HOW TO MAKE FINANCIALLY SOUND ENVIRONMENTAL CLEANUP DECISIONS
BY: JEFF CARNAHAN
Many years ago, when I was a younger man just waiting for life to teach me the lessons I’d need, I had a brown, four-door 1976 Ford Maverick. This thing wasn’t pretty, and it certainly wasn’t cool, but it got me to school and to work, and occasionally it would deliver a brave girl and I to the movies on a Saturday night. I spent the time needed to change the oil and replace the filters, but for the most part I took for granted how important it was to me. One day on my way to somewhere, I heard an awful clunk and it just died. The first thought through my head was, “Oh no! How much is this going to cost me?” After a $50 tow to the shop and following several hours of waiting, the mechanic asked me this question, “Well son, do you want it to run, or do you want it fixed?”
I’m sure you can figure out the rest of the story. Since I was counting pennies at the time, I chose to have the minimum amount of work done to get my car running and back on the road immediately for the cheapest amount possible, rather than investing the time and money into getting it fixed correctly. I won’t bore you with the details but be assured that when that old Maverick died for good soon after, I was left high and dry with no transportation and wishing I’d have made a different decision a few months prior. That was an important lesson for me, and one that I keep with me.
TIP: FIX THINGS RIGHT, AND THE INVESTMENT WILL MORE THAN PAY FOR ITSELF.
I’d love to say that it only took that one incident for me to learn this lesson. It’s funny how life keeps giving you opportunities to learn.
Most of us have an example of how we’ve experienced this situation in the past, but when these types of decisions must be made in business it’s even trickier. In your experience, was it during a dry cleaning machine repair job or when fixing a leaky roof, or even as you tried to put yet another quick fix on that temperamental boiler? Environmental cleanups probably don’t come to mind for most folks, but the exact same thing applies for them. There are three components to dealing with an environmental contamination problem:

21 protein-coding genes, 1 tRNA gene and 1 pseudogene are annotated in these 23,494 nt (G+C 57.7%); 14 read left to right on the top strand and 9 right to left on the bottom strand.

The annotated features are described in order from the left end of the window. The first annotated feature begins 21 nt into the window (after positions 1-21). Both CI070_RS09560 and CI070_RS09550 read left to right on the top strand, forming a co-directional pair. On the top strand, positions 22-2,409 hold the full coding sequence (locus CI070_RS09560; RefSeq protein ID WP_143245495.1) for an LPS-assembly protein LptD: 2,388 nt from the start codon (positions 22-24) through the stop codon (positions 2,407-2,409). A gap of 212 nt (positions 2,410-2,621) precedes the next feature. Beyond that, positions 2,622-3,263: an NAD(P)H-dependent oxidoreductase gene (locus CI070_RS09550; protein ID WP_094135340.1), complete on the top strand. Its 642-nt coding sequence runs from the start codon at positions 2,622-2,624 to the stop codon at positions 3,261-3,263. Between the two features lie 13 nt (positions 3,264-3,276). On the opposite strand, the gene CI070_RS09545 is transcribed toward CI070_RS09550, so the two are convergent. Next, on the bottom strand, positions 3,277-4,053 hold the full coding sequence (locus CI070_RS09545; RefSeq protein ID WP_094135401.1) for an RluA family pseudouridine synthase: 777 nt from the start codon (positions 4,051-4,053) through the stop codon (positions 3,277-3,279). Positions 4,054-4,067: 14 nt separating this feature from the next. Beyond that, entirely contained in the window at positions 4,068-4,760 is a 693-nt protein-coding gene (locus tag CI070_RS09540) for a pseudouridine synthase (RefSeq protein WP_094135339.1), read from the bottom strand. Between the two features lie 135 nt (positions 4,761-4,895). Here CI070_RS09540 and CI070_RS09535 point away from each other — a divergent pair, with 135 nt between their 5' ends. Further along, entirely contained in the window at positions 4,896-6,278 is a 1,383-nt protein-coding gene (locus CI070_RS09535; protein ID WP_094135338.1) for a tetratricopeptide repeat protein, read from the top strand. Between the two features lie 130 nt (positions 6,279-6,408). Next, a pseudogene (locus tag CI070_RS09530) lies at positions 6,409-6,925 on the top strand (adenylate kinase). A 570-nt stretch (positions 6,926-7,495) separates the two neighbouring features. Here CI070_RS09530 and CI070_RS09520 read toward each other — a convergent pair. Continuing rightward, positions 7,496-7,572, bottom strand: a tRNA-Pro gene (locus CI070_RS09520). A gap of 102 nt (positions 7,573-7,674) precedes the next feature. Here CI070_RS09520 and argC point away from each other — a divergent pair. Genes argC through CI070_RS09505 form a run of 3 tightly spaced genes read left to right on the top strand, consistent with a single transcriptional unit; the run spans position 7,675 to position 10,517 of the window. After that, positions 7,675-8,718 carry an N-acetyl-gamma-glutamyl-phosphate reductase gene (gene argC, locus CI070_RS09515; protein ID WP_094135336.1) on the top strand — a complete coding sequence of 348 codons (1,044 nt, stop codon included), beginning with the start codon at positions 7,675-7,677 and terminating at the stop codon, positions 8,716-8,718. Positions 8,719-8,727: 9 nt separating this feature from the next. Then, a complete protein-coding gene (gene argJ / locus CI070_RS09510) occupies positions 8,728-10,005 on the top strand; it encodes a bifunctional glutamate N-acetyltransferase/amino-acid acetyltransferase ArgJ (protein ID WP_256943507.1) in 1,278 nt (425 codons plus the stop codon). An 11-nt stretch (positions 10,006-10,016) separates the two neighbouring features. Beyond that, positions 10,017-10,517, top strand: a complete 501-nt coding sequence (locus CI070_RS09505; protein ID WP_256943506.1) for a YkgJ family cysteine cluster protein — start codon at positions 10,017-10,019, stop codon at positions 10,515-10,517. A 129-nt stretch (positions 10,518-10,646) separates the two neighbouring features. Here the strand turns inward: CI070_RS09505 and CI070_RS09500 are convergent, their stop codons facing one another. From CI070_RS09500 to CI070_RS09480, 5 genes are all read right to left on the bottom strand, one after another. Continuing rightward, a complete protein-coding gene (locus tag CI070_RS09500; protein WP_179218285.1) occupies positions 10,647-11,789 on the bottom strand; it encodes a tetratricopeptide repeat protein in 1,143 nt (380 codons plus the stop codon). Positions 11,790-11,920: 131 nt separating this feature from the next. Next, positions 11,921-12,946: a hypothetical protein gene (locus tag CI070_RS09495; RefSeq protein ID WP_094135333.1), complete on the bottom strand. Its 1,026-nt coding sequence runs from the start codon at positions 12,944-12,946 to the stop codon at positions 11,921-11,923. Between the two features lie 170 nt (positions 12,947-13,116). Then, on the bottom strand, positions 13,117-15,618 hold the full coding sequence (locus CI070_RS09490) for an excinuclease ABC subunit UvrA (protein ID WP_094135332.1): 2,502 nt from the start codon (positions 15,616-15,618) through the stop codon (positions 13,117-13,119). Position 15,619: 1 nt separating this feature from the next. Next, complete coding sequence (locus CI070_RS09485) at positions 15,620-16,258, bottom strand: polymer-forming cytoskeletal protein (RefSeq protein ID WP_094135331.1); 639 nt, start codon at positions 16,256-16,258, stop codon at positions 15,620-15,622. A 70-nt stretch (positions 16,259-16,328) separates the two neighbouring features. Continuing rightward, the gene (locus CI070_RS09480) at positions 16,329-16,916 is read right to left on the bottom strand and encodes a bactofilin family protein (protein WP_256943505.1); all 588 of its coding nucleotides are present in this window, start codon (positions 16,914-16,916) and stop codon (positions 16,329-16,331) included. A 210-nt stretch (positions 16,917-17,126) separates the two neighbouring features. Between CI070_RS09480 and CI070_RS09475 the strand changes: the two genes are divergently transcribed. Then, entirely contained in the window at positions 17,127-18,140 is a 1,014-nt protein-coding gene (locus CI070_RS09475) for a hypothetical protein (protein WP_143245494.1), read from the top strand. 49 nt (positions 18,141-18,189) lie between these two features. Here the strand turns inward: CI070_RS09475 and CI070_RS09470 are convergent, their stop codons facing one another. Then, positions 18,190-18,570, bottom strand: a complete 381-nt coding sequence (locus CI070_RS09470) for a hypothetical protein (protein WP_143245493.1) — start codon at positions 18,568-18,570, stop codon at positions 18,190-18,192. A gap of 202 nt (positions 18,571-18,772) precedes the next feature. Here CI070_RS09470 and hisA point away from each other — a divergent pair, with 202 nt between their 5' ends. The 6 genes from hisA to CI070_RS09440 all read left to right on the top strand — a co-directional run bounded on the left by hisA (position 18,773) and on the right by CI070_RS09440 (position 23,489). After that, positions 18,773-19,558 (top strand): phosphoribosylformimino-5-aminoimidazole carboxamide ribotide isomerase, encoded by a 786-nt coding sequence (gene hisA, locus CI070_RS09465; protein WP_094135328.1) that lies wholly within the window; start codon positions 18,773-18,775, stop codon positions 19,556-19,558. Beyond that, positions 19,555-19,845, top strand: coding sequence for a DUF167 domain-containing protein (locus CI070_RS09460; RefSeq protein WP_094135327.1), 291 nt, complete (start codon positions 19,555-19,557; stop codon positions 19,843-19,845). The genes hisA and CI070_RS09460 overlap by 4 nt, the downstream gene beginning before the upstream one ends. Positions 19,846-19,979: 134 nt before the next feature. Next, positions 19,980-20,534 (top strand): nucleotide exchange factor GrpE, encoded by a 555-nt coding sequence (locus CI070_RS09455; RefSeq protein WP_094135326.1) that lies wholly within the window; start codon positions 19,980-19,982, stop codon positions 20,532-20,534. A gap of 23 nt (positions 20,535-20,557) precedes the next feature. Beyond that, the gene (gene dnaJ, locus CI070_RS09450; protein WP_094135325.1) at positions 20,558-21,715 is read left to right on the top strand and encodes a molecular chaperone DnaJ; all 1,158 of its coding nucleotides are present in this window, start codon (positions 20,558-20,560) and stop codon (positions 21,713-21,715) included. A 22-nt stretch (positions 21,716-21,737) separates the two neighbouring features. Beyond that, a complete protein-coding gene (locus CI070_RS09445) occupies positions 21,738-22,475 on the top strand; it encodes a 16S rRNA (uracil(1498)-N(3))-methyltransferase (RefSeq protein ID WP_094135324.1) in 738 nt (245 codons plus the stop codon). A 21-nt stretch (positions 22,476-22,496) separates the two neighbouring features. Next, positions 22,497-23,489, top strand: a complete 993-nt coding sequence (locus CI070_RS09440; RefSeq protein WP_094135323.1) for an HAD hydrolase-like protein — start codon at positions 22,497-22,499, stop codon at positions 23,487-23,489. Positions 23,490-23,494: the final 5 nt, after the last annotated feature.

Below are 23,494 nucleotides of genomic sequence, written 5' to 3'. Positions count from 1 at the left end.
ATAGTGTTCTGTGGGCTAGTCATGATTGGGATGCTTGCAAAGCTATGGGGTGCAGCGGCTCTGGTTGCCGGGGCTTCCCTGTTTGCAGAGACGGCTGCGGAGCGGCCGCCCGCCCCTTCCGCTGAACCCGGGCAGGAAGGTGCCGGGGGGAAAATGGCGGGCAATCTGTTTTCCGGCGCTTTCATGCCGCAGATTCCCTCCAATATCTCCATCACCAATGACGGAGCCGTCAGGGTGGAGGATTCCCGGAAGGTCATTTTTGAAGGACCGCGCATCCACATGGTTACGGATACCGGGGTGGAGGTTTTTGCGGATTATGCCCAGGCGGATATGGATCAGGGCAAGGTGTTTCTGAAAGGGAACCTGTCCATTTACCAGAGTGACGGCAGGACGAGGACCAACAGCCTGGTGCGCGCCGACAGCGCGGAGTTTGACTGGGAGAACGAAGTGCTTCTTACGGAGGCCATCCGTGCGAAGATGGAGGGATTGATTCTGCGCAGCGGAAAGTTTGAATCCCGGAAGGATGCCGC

- Immediately halting any human exposure to chemicals that may be occurring;
- Cleaning up the contamination on-site and off-site; and
- Getting a Closure, or No Further Action, Letter from the state regulatory agency.
Once the necessary work has been conducted to stop human exposure, the question then becomes, “Now, do you want it clean, or do you just want a regulatory closure?” This may be putting the cart before the horse a little bit, but let’s leave the discussion about why immediately halting human exposure is top priority and non-negotiable for a later edition, and let’s focus on the interplay between cleaning up and getting regulatory closure.
WHAT DOES “CLEAN” MEAN IN AN ENVIRONMENTAL CLEANUP?
When performing an environmental cleanup, there is very little basis to involve the word “clean”. True clean never really occurs. There are only various levels of not quite, and at some point, it’s “clean enough”. In the world of environmental contamination there are numerous people setting the standard for when a property can be called “clean enough”. Most regulators worry mainly about two things beyond the current human exposure component:
- Ensuring that the contamination problem is getting better rather than worse
- Ensuring that there is no threat of future human or ecological exposure
Believe it or not, your property doesn’t have to be very clean at all for these boxes to be checked. Other parties who will be deciding if your property is clean enough are future purchasers and their financial lenders. They will not only be looking at whether you have a regulatory closure, but they will also be using the general environmental health of the property to help determine its practical value. This is a component that often gets overlooked when deciding how clean is “clean enough”. If the money isn’t spent during the first crack at environmental remedy, it could cost a significant amount of money later in the form of a lower property value when it’s time to sell, or a requirement for additional environmental work to be performed to even attract qualified purchasers.
TIP: THE TRICK IS TO STRIKE JUST THE RIGHT BALANCE BETWEEN SPENDING MONEY ON ACTIVE ENVIRONMENTAL CLEANUP, AND THE FUTURE COSTS THAT COULD ARISE. THIS WILL BE A LITTLE DIFFERENT FOR MOST EVERYONE FACING THESE DECISIONS, BUT THE FUNDAMENTAL THOUGHT PROCESS REMAINS THE SAME.
WHAT DOES REGULATORY CLOSURE MEANS FOR DRY CLEANERS?